Marine Spatial Planning
Marine Spatial Planning (MSP) is a new way of looking at how we use the marine area and planning how best to use it into the future. MSP will try to balance the different demands for using the sea including the need to protect the marine environment. It's about planning when and where human activities take place at sea. It’s about ensuring these activities are as efficient and sustainable as possible. Marine spatial planning involves stakeholders in a transparent way in the planning of maritime activities.
In 2014 the European Parliament and the Council of the European Union adopted Directive 2014/89/EU This directive established a framework for MSP and details the main goals (Article 5) and minimum requirements (Article 6). The Marine Spatial Plan must be in place by March 2021.
What has happened so far?
The Government has chosen the Department of Housing, Planning and Local Government as the competent authority to implement MSP in Ireland. The Marine Institute will support the process by providing the necessary technical and scientific advice.
Following consultation with the public and stakeholders, regulations necessary to transpose the directive into national law have been made.
The regulations establish the legal basis and broad framework for Ireland to implement MSP through the development of a marine spatial plan (or plans) on a 10 year cycle.
Where are we now and what next?
Ministers Eoghan Murphy and Damien English have published (12 December 2017) Towards a Marine Spatial Plan for Ireland – a roadmap for the development of Ireland’s first marine spatial plan.
There will be four broad stages in the development of the plan.
- The first, of which the Roadmap forms a central part, is the start-up or activation phase in which the Government’s proposed approach to developing MSP is announced and initial contact is made with stakeholders. This will run until end 2017.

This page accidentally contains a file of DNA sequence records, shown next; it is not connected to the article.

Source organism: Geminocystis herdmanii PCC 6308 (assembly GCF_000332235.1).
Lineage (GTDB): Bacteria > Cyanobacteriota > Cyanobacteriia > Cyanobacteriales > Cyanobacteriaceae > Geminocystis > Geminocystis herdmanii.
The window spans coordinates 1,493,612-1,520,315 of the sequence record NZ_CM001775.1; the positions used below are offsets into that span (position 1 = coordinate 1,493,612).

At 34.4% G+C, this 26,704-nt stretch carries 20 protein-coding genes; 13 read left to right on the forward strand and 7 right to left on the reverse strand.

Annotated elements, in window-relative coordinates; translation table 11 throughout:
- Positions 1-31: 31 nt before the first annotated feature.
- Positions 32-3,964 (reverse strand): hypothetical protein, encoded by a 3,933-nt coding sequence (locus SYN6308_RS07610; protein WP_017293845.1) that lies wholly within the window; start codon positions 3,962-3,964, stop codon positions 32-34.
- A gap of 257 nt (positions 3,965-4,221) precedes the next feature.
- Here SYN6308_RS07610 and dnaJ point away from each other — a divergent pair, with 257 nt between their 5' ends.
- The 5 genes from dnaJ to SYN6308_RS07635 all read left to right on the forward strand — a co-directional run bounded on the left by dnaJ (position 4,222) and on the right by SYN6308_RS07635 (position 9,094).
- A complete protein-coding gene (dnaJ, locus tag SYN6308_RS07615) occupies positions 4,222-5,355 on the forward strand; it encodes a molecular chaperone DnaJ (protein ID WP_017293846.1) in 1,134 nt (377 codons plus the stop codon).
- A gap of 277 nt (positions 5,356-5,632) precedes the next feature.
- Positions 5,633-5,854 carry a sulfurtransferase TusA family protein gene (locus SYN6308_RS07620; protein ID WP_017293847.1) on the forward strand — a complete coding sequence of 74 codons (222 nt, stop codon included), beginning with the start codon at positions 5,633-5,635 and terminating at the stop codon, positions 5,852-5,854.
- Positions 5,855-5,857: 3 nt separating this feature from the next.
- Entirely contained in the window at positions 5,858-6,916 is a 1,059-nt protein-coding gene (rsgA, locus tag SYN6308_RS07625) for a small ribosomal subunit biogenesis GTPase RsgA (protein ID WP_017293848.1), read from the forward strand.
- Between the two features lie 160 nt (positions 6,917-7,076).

- The main development stage will commence in Q1 2018 and run until end Q3 2019. This will initially involve the analysis and identification of data and information required to provide a robust evidence base to underpin the MSP. It will also include the publication of an evidence and issues overview for public consultation in 2018, which will be the subject of a formal public consultation process. This process will inform the development of a full draft plan for publication in 2019 with a further consultation process running until end 2019.
- Stage 3 is the finalisation phase in which a final plan will be prepared for submission to Government in 2020 with supporting environmental assessments (strategic environmental assessment under the SEA Directive, appropriate assessment under Birds and Habitats Directives) for approval before forwarding the final plan to the European Commission ahead of the March 2021 deadline set out under the Directive.
- Stage 4 is implementation and review commencing on publication of the final Marine Spatial Plan.
As set out in the Roadmap document, throughout the process there will be a strong focus on public engagement, including a number of formal public consultation processes and environmental assessments. These will be supplemented with a number of public regional workshops and seminars and interactive web based arrangements will be provided for, including the establishment of a dedicated website www.msp.gov.ie
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